Use of Complementary and Alternative Medicine Among Men with Prostate Cancer in a Rural Setting
- 232 Downloads
The purpose of this study was to examine the prevalence and predictors of complementary and alternative medicine (CAM) use among rural patients with localized prostate cancer. The study also examined the participants’ disclosure of CAM use to their physicians. Baseline and 6-month follow-up data were taken from a study examining the factors that influence treatment choice and quality of life among men diagnosed with and being treated for localized prostate cancer residing in rural southwest Georgia (N = 321). A total of 291 participants were interviewed at baseline and 6-month follow-up. Findings: At baseline, 26.4% reported ever using CAM. Among them, dietary supplements were the most commonly used (75%), and 56% of patients did not disclose their CAM use to their physicians. At 6-month follow-up, 11% of the study sample reported using CAM since starting treatment (half of these were new users). The proportions of CAM users who reported taking dietary supplements after treatment were significantly lower than the corresponding proportions before treatment. CAM use after treatment was more common among those who selected surgery and watchful waiting. While 44% of the sample disclosed using CAM to their doctors before treatment, 61% after treatment began (P = 0.05). We found that CAM use after cancer treatment in this population was markedly less common than in nationally reported data for cancer patients. In line with national patterns, younger and more educated rural patients were significantly more likely to have ever used CAM and to use it after treatment.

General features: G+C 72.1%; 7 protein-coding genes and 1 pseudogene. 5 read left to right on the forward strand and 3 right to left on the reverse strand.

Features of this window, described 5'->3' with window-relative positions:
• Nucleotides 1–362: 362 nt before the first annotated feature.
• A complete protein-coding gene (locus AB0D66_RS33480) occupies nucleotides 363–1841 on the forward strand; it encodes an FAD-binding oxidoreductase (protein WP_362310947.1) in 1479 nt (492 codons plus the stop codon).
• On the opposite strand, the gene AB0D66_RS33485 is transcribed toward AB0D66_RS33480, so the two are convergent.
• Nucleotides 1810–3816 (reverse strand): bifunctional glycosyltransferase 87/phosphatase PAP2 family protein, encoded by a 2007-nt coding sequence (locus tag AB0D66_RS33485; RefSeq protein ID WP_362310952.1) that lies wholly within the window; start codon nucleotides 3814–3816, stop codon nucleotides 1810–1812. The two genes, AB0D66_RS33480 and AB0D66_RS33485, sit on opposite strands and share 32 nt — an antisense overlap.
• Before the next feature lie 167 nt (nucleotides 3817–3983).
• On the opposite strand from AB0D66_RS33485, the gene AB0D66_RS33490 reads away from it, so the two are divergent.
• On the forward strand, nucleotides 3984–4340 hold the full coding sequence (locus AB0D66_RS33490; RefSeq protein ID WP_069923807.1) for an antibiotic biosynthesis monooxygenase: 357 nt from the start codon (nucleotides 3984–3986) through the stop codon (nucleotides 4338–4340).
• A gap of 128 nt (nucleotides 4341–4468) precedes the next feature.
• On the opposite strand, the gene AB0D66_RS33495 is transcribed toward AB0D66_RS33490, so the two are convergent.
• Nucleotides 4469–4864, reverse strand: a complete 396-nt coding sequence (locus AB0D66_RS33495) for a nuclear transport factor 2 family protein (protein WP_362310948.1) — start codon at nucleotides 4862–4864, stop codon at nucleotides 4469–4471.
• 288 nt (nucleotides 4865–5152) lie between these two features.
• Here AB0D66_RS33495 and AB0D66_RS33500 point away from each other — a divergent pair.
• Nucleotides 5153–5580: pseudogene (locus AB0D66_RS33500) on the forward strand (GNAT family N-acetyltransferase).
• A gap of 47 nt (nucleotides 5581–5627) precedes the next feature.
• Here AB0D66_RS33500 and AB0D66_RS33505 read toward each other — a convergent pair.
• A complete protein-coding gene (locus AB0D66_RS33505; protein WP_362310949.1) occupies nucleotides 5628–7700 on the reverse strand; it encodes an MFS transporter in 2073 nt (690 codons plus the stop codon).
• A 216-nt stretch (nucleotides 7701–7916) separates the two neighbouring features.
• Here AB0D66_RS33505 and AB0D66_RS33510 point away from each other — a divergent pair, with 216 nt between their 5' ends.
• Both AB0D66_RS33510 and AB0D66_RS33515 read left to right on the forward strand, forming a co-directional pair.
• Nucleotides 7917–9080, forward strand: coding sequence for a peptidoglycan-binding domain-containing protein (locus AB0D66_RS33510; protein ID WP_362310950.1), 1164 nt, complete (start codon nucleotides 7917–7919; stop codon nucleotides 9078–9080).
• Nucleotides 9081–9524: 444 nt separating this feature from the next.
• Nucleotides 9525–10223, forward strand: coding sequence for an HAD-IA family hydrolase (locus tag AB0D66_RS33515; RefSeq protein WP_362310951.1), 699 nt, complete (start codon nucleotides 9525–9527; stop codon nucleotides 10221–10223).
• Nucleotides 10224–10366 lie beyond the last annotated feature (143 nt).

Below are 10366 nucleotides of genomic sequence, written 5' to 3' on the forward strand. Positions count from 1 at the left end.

KeywordsProstate cancer Cancer Complementary and alternative medicine
This publication was supported by Cooperative Agreement Number SIP 25-04 (Grant 3 U48 DP000043-01S1) from the Centers for Disease Control and Prevention. The findings and conclusions in this report are those of the authors and do not necessarily represent the official position of the Centers for Disease Control and Prevention.
- 4.Barnes, P., Powell-Griner, E., McFann, K., & Nahin, R. (2002) CDC Advance Data Report #343. Complementary and alternative medicine use among adults: United States.Google Scholar
- 9.Percentages of adults aged 18 and over who use complementary and alternative medicine (CAM), by selected diseases and conditions and sex—National Health Interview Survey, United States, 2007. Morbidity and Mortality Weekly Report, 2008; 57(35), 971.Google Scholar
- 20.Cuellar, N., Aycock, T., Cahill, B., & Ford, J. (2003). Complementary and alternative medicine (CAM) use by African American (AA) and Caucasian American (CA) older adults in a rural setting: a descriptive, comparative study. BMC Complementary and Alternative Medicine, 3, 8.PubMedCrossRefGoogle Scholar
- 25.American Cancer Society. (2009). Cancer Facts & Figures 2009. Atlanta: American Cancer Society.Google Scholar